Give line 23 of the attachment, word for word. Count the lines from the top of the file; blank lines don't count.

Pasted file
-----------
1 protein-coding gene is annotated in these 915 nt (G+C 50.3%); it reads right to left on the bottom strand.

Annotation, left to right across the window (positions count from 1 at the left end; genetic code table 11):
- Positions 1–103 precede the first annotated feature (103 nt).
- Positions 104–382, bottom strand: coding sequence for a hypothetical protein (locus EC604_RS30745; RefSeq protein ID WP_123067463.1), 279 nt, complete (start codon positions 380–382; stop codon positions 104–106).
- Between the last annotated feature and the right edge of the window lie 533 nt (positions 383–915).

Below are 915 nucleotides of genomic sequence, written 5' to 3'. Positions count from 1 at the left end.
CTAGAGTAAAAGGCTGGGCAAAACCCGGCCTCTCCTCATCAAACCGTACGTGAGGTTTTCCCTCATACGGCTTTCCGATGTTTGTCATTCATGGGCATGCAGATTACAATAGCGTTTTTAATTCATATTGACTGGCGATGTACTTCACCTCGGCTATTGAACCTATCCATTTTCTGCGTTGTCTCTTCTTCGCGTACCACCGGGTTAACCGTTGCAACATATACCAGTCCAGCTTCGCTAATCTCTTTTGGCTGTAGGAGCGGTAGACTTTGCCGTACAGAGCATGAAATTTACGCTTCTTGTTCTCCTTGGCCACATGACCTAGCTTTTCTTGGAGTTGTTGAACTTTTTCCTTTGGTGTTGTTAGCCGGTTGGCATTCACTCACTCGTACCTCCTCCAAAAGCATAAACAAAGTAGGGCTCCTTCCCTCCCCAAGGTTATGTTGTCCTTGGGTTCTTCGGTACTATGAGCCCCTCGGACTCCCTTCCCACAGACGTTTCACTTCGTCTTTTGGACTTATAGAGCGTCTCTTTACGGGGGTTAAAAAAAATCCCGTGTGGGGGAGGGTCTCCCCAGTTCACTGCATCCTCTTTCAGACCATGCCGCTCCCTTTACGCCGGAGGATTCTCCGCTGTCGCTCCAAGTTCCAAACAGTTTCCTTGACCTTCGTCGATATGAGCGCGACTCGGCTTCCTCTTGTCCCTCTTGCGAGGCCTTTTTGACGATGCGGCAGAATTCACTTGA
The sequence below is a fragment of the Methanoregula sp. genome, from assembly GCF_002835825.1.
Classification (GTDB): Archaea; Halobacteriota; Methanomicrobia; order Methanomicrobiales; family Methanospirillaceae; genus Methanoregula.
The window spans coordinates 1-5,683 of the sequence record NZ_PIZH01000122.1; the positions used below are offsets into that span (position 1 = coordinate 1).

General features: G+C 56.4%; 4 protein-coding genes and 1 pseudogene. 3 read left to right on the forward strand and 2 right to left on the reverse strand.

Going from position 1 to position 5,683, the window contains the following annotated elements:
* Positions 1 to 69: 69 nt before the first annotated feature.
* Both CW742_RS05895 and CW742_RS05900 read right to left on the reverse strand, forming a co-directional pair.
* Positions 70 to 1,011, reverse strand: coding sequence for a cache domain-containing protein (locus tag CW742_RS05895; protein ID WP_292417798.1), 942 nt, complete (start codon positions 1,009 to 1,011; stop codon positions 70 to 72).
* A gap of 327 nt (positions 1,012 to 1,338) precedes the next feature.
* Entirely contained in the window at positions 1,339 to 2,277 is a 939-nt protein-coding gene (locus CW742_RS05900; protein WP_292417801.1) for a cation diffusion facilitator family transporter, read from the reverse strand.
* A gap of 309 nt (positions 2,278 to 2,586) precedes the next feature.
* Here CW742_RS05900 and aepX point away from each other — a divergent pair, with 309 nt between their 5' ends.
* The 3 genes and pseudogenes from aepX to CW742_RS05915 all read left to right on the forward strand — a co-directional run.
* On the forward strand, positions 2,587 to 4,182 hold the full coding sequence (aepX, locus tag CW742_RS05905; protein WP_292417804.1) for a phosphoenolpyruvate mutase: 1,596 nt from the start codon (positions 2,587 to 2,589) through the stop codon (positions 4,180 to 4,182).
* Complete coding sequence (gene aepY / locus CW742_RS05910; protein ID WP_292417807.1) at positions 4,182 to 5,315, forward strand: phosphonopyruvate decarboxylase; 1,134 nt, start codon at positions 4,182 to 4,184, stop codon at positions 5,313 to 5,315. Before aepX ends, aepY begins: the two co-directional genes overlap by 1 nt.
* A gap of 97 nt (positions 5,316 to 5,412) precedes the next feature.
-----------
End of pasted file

* A gap of 97 nt (positions 5,316 to 5,412) precedes the next feature.